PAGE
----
I like @kylee07drg and @orangey03 tactics. I don't know if I could pull off the drama and hysterics but if my intuition was kicking in that I might be in a bad situation, I'm sure that my adrenaline would also fall right into line, and that helps in doing things that you would not or could not normally do.

However, with a combination of @kylee07drg dramatics and @orangey03's tactic of self-defense classes, you would have almost all angles covered. Your first tactic of course would be to scare the potential attacker away with acting crazy. Then the second line of defense would be to have a defense in case crazy doesn't scare away crazy.

I do not take much public bus transportation or any public transportation for that matter, as I live in a smaller area, but I appreciate the tips that people have written on this article for staying safe for when I am traveling, especially the people who wrote in stories as they give me an even better idea of what could happen.

By kylee07drg — On Oct 31, 2011

@seag47 - Yes, you do have to make yourself undesirable or even unapproachable. This is going to sound crazy, but if I feel I’m being watched by someone with bad intentions, I talk to myself. Generally, even thieves don’t like to mess with crazy women.

Once, this shady looking man was eyeballing me on the subway. So, I carried on a whole conversation with myself.

He looked taken aback, so I decided to make it more dramatic. I grabbed my ears and started saying, “No! Just stop it! Stop it!” I closed my eyes and said this a few times. When I opened them, he had moved further away from me, closer to the door.

As soon as the train stopped, he was the first to exit. I felt proud of myself, even if I had made everyone else on the train think I was insane.

By seag47 — On Oct 30, 2011

If I am about to board a subway or bus, I remove all my jewelry before I get near the station or bus stop. My wedding and engagement rings go into a box in my purse. I even remove my fake diamond earrings, because a criminal probably isn’t going to know that they aren’t the real thing.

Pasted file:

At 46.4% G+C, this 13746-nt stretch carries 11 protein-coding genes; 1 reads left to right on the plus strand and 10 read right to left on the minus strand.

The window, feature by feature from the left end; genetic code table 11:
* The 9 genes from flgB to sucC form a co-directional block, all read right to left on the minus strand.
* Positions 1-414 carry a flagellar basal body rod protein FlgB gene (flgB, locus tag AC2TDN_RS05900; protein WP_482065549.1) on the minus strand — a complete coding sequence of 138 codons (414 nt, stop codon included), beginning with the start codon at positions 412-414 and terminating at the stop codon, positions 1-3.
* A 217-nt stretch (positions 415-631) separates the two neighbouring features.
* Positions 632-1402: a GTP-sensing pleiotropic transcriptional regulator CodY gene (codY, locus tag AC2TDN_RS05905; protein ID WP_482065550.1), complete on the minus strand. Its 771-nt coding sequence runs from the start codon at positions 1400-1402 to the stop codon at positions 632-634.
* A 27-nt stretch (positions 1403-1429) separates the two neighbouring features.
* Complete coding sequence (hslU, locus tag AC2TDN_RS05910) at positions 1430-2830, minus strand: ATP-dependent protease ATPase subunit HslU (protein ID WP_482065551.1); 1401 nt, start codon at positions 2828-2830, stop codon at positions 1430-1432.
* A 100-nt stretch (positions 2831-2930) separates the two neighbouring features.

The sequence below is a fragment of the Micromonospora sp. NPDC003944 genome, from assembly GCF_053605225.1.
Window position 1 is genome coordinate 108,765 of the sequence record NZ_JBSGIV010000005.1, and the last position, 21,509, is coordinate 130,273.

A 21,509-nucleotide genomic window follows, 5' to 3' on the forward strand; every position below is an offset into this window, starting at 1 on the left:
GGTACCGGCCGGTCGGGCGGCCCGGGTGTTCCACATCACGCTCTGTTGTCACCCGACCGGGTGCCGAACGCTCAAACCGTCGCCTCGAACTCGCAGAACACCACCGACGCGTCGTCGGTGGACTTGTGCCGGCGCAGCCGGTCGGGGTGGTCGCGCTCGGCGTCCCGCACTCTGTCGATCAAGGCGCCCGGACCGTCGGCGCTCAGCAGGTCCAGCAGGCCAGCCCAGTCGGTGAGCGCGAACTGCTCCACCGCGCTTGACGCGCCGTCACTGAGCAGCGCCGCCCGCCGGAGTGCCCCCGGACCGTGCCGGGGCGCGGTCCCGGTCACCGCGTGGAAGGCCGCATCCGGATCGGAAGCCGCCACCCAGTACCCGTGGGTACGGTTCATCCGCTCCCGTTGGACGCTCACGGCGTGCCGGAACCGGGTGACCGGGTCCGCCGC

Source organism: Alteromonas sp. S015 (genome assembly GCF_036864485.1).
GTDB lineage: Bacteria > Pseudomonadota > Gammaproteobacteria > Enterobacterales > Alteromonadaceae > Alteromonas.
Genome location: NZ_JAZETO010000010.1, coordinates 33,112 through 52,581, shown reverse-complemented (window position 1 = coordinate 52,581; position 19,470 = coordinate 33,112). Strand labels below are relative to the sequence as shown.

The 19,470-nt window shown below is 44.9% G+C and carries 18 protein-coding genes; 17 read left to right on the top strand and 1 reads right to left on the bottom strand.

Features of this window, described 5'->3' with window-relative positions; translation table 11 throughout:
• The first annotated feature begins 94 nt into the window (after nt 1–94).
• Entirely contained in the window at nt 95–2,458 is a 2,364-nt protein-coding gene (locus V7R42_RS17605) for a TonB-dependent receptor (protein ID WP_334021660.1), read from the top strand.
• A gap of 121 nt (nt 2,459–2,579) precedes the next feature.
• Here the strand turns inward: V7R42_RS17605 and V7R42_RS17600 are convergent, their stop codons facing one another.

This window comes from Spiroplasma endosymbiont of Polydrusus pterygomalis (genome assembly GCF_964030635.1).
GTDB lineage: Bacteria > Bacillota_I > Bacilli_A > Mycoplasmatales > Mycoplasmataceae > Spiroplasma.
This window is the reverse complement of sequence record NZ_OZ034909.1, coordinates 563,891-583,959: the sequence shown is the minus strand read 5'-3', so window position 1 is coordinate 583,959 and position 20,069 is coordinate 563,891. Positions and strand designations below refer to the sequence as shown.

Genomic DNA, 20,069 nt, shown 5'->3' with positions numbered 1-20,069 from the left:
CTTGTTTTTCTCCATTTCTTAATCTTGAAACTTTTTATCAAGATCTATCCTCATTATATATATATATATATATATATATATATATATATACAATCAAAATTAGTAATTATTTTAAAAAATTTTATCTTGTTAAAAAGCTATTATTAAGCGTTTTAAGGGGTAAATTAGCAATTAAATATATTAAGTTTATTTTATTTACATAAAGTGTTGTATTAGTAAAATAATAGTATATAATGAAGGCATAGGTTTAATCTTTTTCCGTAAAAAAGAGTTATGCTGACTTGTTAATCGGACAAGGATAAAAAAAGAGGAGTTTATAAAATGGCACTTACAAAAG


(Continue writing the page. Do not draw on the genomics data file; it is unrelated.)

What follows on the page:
I also strap my purse under my long coat. It’s lumpy, and I’m sure people can tell that there’s a purse under there, but at least this makes it harder to grab.

Without jewelry and a purse in sight, I’m not much of a draw to criminals. The less appealing I can make myself, the safer I feel.

By orangey03 — On Oct 30, 2011

I think the best way to stay safe is to have some knowledge of self defense tactics. I took a class last year, and I feel a lot safer now.

I know just where to jab, how to twist, and how to block an attacker. Simple things that I had no knowledge of before I can now use to my advantage.

It would also help you to know some karate. I will be enrolling in classes next spring, and I’m sure I will feel even safer after learning a few essential defense moves.

By wavy58 — On Oct 29, 2011

I carry a really heavy flashlight in my purse so that I can use it as a weapon if necessary. I work from 4 p.m. until midnight, so I have to be extra cautious when riding the bus home and walking from the bus stop to my apartment.

Whenever I get off the bus, I take my flashlight out of my purse and carry it in my hand until I get safely through my door. That way, I won’t have to dig around to find it while someone is attacking me.

I have only had to make use of it once. A man grabbed my purse and started running. When he saw me gaining on him with that huge flashlight that looks like a club in hand, he dropped my purse and fled. He could see the craziness in my eyes and the weapon held high.

By serenesurface — On Oct 28, 2011

I've been using public transportation in the DC area for several years. I haven't had any problems although there have been a few times where I felt a little nervous or scared because of an individual on the bus or train.